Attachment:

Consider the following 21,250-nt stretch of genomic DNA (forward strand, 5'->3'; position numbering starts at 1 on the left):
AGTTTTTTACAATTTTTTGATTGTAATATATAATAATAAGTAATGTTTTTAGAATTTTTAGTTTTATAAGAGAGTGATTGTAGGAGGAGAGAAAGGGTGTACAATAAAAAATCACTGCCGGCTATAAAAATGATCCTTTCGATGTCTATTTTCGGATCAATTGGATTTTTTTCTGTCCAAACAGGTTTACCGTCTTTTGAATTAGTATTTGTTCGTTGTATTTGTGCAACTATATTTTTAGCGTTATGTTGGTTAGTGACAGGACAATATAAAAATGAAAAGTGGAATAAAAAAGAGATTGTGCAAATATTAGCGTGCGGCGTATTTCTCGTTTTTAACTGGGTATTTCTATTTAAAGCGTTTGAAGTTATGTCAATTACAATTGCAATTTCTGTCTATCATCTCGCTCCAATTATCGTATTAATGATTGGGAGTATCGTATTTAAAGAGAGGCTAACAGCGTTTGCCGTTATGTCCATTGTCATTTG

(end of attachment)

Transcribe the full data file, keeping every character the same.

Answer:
Consider the following 21,250-nt stretch of genomic DNA (forward strand, 5'->3'; position numbering starts at 1 on the left):
AGTTTTTTACAATTTTTTGATTGTAATATATAATAATAAGTAATGTTTTTAGAATTTTTAGTTTTATAAGAGAGTGATTGTAGGAGGAGAGAAAGGGTGTACAATAAAAAATCACTGCCGGCTATAAAAATGATCCTTTCGATGTCTATTTTCGGATCAATTGGATTTTTTTCTGTCCAAACAGGTTTACCGTCTTTTGAATTAGTATTTGTTCGTTGTATTTGTGCAACTATATTTTTAGCGTTATGTTGGTTAGTGACAGGACAATATAAAAATGAAAAGTGGAATAAAAAAGAGATTGTGCAAATATTAGCGTGCGGCGTATTTCTCGTTTTTAACTGGGTATTTCTATTTAAAGCGTTTGAAGTTATGTCAATTACAATTGCAATTTCTGTCTATCATCTCGCTCCAATTATCGTATTAATGATTGGGAGTATCGTATTTAAAGAGAGGCTAACAGCGTTTGCCGTTATGTCCATTGTCATTTG